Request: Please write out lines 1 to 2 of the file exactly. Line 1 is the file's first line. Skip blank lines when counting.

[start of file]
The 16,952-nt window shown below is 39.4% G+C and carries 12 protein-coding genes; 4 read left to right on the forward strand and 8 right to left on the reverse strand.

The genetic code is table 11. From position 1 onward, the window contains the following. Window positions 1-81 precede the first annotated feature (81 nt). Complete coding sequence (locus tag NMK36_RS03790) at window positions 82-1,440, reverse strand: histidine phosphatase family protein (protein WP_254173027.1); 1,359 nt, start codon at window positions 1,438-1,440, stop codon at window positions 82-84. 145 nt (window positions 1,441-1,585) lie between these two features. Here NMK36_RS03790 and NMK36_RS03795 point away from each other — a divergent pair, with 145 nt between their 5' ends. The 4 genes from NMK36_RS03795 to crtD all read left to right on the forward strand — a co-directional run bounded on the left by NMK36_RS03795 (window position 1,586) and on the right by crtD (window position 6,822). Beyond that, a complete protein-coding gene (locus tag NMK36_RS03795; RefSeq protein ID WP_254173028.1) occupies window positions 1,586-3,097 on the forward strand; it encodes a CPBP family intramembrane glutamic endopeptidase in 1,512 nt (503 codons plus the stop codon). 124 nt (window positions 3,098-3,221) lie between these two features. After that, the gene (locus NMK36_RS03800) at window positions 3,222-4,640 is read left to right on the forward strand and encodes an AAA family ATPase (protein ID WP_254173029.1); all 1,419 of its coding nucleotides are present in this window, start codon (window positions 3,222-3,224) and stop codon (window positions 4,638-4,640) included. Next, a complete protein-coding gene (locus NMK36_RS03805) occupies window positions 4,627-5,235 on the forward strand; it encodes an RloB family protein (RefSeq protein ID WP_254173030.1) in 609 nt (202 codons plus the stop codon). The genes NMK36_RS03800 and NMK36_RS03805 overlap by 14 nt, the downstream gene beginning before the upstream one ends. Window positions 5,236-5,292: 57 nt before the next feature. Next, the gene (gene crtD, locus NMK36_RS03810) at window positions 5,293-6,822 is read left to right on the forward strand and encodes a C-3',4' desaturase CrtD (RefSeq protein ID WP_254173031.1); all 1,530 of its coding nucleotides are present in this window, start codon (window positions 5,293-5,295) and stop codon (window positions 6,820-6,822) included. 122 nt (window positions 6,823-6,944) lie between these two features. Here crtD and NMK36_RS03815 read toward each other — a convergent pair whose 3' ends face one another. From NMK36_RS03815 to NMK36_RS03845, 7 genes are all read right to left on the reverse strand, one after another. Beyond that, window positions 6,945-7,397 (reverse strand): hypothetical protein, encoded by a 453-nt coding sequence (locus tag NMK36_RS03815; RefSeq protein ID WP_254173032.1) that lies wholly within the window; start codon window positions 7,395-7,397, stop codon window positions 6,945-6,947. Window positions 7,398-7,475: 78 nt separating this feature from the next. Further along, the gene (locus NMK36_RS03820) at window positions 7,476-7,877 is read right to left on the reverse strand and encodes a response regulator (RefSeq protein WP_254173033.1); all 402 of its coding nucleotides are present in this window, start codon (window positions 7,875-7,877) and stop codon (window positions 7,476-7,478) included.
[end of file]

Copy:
The 16,952-nt window shown below is 39.4% G+C and carries 12 protein-coding genes; 4 read left to right on the forward strand and 8 right to left on the reverse strand.

The genetic code is table 11. From position 1 onward, the window contains the following. Window positions 1-81 precede the first annotated feature (81 nt). Complete coding sequence (locus tag NMK36_RS03790) at window positions 82-1,440, reverse strand: histidine phosphatase family protein (protein WP_254173027.1); 1,359 nt, start codon at window positions 1,438-1,440, stop codon at window positions 82-84. 145 nt (window positions 1,441-1,585) lie between these two features. Here NMK36_RS03790 and NMK36_RS03795 point away from each other — a divergent pair, with 145 nt between their 5' ends. The 4 genes from NMK36_RS03795 to crtD all read left to right on the forward strand — a co-directional run bounded on the left by NMK36_RS03795 (window position 1,586) and on the right by crtD (window position 6,822). Beyond that, a complete protein-coding gene (locus tag NMK36_RS03795; RefSeq protein ID WP_254173028.1) occupies window positions 1,586-3,097 on the forward strand; it encodes a CPBP family intramembrane glutamic endopeptidase in 1,512 nt (503 codons plus the stop codon). 124 nt (window positions 3,098-3,221) lie between these two features. After that, the gene (locus NMK36_RS03800) at window positions 3,222-4,640 is read left to right on the forward strand and encodes an AAA family ATPase (protein ID WP_254173029.1); all 1,419 of its coding nucleotides are present in this window, start codon (window positions 3,222-3,224) and stop codon (window positions 4,638-4,640) included. Next, a complete protein-coding gene (locus NMK36_RS03805) occupies window positions 4,627-5,235 on the forward strand; it encodes an RloB family protein (RefSeq protein ID WP_254173030.1) in 609 nt (202 codons plus the stop codon). The genes NMK36_RS03800 and NMK36_RS03805 overlap by 14 nt, the downstream gene beginning before the upstream one ends. Window positions 5,236-5,292: 57 nt before the next feature. Next, the gene (gene crtD, locus NMK36_RS03810) at window positions 5,293-6,822 is read left to right on the forward strand and encodes a C-3',4' desaturase CrtD (RefSeq protein ID WP_254173031.1); all 1,530 of its coding nucleotides are present in this window, start codon (window positions 5,293-5,295) and stop codon (window positions 6,820-6,822) included. 122 nt (window positions 6,823-6,944) lie between these two features. Here crtD and NMK36_RS03815 read toward each other — a convergent pair whose 3' ends face one another. From NMK36_RS03815 to NMK36_RS03845, 7 genes are all read right to left on the reverse strand, one after another. Beyond that, window positions 6,945-7,397 (reverse strand): hypothetical protein, encoded by a 453-nt coding sequence (locus tag NMK36_RS03815; RefSeq protein ID WP_254173032.1) that lies wholly within the window; start codon window positions 7,395-7,397, stop codon window positions 6,945-6,947. Window positions 7,398-7,475: 78 nt separating this feature from the next. Further along, the gene (locus NMK36_RS03820) at window positions 7,476-7,877 is read right to left on the reverse strand and encodes a response regulator (RefSeq protein WP_254173033.1); all 402 of its coding nucleotides are present in this window, start codon (window positions 7,875-7,877) and stop codon (window positions 7,476-7,478) included.